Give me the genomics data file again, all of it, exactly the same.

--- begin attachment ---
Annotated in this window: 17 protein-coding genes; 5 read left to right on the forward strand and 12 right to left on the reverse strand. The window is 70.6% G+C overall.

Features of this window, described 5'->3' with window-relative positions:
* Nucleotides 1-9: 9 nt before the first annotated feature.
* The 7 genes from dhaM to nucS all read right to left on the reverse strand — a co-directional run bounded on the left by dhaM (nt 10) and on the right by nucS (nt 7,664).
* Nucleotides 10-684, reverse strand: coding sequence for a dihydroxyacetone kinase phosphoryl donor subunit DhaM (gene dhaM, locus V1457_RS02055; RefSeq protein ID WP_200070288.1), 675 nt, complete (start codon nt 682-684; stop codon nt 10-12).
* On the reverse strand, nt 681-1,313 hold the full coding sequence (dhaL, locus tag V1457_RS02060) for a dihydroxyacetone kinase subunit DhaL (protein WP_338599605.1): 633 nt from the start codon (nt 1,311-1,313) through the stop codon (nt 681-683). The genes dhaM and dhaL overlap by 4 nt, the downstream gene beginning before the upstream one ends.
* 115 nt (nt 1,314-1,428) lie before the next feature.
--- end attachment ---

Annotated in this window: 17 protein-coding genes; 5 read left to right on the forward strand and 12 right to left on the reverse strand. The window is 70.6% G+C overall.

Features of this window, described 5'->3' with window-relative positions:
* Nucleotides 1-9: 9 nt before the first annotated feature.
* The 7 genes from dhaM to nucS all read right to left on the reverse strand — a co-directional run bounded on the left by dhaM (nt 10) and on the right by nucS (nt 7,664).
* Nucleotides 10-684, reverse strand: coding sequence for a dihydroxyacetone kinase phosphoryl donor subunit DhaM (gene dhaM, locus V1457_RS02055; RefSeq protein ID WP_200070288.1), 675 nt, complete (start codon nt 682-684; stop codon nt 10-12).
* On the reverse strand, nt 681-1,313 hold the full coding sequence (dhaL, locus tag V1457_RS02060) for a dihydroxyacetone kinase subunit DhaL (protein WP_338599605.1): 633 nt from the start codon (nt 1,311-1,313) through the stop codon (nt 681-683). The genes dhaM and dhaL overlap by 4 nt, the downstream gene beginning before the upstream one ends.
* 115 nt (nt 1,314-1,428) lie before the next feature.